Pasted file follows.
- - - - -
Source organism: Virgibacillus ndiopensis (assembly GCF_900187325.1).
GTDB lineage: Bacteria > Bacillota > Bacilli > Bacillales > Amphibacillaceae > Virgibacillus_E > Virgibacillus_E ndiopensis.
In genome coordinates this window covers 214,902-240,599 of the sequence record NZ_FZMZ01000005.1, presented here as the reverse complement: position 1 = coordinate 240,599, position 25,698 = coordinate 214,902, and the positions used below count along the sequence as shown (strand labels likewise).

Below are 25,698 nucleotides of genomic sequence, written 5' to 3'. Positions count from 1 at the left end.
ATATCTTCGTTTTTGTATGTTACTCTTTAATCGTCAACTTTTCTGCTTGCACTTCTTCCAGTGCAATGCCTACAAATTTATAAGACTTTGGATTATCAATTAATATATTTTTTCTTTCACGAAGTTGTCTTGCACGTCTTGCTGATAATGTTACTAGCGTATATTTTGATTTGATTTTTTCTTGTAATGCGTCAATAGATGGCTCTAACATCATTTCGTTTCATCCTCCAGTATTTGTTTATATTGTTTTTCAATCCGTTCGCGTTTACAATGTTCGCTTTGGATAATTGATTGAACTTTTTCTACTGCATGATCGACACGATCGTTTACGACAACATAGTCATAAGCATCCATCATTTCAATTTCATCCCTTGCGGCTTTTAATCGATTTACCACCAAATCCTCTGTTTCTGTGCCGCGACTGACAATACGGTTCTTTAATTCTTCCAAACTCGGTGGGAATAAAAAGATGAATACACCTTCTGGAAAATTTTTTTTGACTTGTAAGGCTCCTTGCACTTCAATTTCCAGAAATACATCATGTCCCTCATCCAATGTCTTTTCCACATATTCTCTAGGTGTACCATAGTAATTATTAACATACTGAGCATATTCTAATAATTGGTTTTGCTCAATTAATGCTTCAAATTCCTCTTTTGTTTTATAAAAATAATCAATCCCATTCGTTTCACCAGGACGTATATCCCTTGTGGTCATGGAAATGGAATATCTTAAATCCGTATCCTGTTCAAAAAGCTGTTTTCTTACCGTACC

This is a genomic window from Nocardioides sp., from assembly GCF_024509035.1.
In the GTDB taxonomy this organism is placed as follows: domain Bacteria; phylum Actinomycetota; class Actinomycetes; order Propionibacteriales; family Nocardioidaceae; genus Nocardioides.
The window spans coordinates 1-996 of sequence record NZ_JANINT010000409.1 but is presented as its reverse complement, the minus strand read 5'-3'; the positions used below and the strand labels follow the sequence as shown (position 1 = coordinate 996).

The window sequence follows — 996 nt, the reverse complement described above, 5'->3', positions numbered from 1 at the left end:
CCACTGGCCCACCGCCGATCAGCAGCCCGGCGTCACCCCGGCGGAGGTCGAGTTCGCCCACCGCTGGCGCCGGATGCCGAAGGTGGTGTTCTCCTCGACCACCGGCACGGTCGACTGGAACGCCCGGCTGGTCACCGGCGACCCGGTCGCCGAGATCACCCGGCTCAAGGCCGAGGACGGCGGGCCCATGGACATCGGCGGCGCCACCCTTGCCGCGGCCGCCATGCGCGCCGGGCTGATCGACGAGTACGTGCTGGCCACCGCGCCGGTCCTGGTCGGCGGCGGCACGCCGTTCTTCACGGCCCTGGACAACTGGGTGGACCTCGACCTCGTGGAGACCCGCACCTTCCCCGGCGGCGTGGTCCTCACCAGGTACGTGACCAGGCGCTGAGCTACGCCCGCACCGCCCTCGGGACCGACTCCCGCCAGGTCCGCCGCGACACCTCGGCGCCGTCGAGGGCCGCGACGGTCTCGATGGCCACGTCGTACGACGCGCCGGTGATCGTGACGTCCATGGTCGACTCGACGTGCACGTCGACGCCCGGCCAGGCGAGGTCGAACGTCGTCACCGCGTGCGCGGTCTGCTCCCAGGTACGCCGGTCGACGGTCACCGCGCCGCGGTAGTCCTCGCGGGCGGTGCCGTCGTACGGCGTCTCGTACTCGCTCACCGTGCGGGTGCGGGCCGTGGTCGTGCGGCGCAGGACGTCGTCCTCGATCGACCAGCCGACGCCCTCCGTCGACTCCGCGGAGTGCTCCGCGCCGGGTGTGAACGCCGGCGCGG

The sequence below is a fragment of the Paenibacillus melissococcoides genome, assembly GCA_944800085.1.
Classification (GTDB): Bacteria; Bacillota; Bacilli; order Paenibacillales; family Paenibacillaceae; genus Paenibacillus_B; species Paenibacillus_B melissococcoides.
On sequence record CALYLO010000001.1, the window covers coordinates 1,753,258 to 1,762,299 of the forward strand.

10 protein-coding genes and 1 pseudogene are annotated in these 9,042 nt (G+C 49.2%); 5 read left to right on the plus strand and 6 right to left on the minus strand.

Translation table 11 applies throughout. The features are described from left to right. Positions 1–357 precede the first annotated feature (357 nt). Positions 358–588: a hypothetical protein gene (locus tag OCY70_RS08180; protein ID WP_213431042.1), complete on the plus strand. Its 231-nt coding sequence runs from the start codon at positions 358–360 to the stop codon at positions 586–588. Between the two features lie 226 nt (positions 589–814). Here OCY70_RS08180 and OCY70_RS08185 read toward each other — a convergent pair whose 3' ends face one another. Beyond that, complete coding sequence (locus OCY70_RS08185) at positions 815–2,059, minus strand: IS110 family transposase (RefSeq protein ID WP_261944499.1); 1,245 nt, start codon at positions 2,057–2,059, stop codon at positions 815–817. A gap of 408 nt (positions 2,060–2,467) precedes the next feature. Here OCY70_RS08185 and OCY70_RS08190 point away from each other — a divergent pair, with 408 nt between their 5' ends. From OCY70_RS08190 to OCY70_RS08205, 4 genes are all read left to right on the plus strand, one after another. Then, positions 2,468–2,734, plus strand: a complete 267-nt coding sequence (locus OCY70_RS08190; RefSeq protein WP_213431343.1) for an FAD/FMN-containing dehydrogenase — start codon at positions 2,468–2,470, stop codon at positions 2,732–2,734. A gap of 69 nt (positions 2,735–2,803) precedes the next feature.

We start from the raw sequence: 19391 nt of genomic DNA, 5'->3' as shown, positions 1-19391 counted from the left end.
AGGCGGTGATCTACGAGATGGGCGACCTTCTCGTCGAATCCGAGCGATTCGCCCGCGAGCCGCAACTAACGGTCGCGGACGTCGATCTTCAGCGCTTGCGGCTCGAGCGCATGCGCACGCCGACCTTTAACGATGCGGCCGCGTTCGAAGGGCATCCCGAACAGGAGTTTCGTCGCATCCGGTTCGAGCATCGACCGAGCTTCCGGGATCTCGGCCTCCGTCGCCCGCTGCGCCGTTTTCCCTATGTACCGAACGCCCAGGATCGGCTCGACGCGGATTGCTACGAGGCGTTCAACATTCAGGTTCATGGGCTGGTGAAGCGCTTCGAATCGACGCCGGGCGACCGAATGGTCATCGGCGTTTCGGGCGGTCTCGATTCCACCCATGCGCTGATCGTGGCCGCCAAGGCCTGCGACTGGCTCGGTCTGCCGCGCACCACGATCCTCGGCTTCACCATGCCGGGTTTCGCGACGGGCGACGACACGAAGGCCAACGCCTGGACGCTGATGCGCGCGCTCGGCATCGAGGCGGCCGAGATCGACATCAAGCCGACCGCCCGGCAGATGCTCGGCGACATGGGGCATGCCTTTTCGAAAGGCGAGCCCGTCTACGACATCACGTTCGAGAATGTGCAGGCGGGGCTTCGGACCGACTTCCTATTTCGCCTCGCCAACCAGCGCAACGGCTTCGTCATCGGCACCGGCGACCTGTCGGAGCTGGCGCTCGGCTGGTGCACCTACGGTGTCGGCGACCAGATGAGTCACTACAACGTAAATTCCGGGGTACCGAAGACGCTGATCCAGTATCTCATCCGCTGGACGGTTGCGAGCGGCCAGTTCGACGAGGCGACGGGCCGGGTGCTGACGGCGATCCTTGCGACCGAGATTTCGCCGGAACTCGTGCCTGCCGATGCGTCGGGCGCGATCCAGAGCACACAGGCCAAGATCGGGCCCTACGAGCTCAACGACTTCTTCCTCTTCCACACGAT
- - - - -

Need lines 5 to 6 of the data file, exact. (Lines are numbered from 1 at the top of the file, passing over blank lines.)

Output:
ATATCTTCGTTTTTGTATGTTACTCTTTAATCGTCAACTTTTCTGCTTGCACTTCTTCCAGTGCAATGCCTACAAATTTATAAGACTTTGGATTATCAATTAATATATTTTTTCTTTCACGAAGTTGTCTTGCACGTCTTGCTGATAATGTTACTAGCGTATATTTTGATTTGATTTTTTCTTGTAATGCGTCAATAGATGGCTCTAACATCATTTCGTTTCATCCTCCAGTATTTGTTTATATTGTTTTTCAATCCGTTCGCGTTTACAATGTTCGCTTTGGATAATTGATTGAACTTTTTCTACTGCATGATCGACACGATCGTTTACGACAACATAGTCATAAGCATCCATCATTTCAATTTCATCCCTTGCGGCTTTTAATCGATTTACCACCAAATCCTCTGTTTCTGTGCCGCGACTGACAATACGGTTCTTTAATTCTTCCAAACTCGGTGGGAATAAAAAGATGAATACACCTTCTGGAAAATTTTTTTTGACTTGTAAGGCTCCTTGCACTTCAATTTCCAGAAATACATCATGTCCCTCATCCAATGTCTTTTCCACATATTCTCTAGGTGTACCATAGTAATTATTAACATACTGAGCATATTCTAATAATTGGTTTTGCTCAATTAATGCTTCAAATTCCTCTTTTGTTTTATAAAAATAATCAATCCCATTCGTTTCACCAGGACGTATATCCCTTGTGGTCATGGAAATGGAATATCTTAAATCCGTATCCTGTTCAAAAAGCTGTTTTCTTACCGTACC

This is a genomic window from Nocardioides sp., from assembly GCF_024509035.1.